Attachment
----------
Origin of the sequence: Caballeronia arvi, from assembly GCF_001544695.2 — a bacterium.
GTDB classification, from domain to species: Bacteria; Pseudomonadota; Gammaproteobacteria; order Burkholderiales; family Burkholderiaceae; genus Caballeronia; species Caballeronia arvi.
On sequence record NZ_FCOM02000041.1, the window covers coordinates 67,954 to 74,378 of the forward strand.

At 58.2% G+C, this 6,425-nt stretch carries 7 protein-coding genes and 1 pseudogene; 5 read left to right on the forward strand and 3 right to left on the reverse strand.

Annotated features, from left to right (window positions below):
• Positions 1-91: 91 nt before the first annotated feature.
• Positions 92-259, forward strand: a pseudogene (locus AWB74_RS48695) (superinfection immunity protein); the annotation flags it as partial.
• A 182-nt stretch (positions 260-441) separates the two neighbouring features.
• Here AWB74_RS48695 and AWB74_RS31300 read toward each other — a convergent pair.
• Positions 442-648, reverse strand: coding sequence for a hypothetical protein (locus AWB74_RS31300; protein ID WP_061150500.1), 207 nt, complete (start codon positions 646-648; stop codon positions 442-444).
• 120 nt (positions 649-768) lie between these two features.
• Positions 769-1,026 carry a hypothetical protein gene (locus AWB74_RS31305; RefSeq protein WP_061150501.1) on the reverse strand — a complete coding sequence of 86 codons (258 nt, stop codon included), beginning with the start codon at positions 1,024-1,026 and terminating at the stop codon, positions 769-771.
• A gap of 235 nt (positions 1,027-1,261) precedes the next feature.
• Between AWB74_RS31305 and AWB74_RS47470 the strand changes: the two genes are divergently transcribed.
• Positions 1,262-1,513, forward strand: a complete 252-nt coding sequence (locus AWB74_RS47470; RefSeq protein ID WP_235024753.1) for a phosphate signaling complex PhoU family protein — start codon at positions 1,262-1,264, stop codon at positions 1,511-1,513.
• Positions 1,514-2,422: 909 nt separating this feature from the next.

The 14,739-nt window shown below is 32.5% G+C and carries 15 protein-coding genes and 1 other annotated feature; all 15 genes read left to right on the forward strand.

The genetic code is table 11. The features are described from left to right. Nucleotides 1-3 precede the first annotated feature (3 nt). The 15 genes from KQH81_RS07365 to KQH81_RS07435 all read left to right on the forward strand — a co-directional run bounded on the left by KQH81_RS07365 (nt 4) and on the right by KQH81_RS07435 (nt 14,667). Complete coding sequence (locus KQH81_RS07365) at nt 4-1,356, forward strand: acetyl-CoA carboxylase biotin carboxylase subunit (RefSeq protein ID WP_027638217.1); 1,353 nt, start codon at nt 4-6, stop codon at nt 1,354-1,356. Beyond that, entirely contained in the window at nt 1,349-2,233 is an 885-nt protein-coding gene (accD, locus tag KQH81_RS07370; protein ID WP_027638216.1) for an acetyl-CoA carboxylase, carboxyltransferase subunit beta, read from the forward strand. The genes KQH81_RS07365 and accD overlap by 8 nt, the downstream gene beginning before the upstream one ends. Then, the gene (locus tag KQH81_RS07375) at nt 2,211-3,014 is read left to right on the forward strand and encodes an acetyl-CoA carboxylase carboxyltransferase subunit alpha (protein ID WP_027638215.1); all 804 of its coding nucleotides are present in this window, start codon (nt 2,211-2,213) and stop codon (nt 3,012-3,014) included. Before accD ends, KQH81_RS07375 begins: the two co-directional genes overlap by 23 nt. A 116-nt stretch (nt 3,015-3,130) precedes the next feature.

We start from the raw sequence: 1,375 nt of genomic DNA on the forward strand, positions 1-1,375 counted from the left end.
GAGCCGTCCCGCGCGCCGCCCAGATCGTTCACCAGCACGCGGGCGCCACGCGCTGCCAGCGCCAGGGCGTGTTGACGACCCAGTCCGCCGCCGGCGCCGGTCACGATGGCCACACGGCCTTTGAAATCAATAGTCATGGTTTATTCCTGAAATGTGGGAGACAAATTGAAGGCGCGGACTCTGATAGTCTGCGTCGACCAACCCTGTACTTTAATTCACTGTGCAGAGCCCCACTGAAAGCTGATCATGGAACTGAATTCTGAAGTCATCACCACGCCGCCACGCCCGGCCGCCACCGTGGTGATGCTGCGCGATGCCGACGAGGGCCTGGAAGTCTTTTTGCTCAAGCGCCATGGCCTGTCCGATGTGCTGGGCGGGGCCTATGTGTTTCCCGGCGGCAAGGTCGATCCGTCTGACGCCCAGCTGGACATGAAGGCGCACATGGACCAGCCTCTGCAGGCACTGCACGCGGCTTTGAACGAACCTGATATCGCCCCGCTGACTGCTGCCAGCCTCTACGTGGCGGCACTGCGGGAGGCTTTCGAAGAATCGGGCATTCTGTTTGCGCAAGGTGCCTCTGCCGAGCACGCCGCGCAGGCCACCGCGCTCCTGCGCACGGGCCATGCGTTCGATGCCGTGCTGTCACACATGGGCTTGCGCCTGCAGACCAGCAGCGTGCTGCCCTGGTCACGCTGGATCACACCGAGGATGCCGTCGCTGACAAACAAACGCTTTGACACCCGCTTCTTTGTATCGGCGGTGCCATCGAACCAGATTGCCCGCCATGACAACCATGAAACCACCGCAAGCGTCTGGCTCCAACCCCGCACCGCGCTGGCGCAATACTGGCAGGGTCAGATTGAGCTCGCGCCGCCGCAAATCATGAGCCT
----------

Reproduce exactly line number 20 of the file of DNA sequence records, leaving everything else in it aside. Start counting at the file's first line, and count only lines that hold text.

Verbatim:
GAGCCGTCCCGCGCGCCGCCCAGATCGTTCACCAGCACGCGGGCGCCACGCGCTGCCAGCGCCAGGGCGTGTTGACGACCCAGTCCGCCGCCGGCGCCGGTCACGATGGCCACACGGCCTTTGAAATCAATAGTCATGGTTTATTCCTGAAATGTGGGAGACAAATTGAAGGCGCGGACTCTGATAGTCTGCGTCGACCAACCCTGTACTTTAATTCACTGTGCAGAGCCCCACTGAAAGCTGATCATGGAACTGAATTCTGAAGTCATCACCACGCCGCCACGCCCGGCCGCCACCGTGGTGATGCTGCGCGATGCCGACGAGGGCCTGGAAGTCTTTTTGCTCAAGCGCCATGGCCTGTCCGATGTGCTGGGCGGGGCCTATGTGTTTCCCGGCGGCAAGGTCGATCCGTCTGACGCCCAGCTGGACATGAAGGCGCACATGGACCAGCCTCTGCAGGCACTGCACGCGGCTTTGAACGAACCTGATATCGCCCCGCTGACTGCTGCCAGCCTCTACGTGGCGGCACTGCGGGAGGCTTTCGAAGAATCGGGCATTCTGTTTGCGCAAGGTGCCTCTGCCGAGCACGCCGCGCAGGCCACCGCGCTCCTGCGCACGGGCCATGCGTTCGATGCCGTGCTGTCACACATGGGCTTGCGCCTGCAGACCAGCAGCGTGCTGCCCTGGTCACGCTGGATCACACCGAGGATGCCGTCGCTGACAAACAAACGCTTTGACACCCGCTTCTTTGTATCGGCGGTGCCATCGAACCAGATTGCCCGCCATGACAACCATGAAACCACCGCAAGCGTCTGGCTCCAACCCCGCACCGCGCTGGCGCAATACTGGCAGGGTCAGATTGAGCTCGCGCCGCCGCAAATCATGAGCCT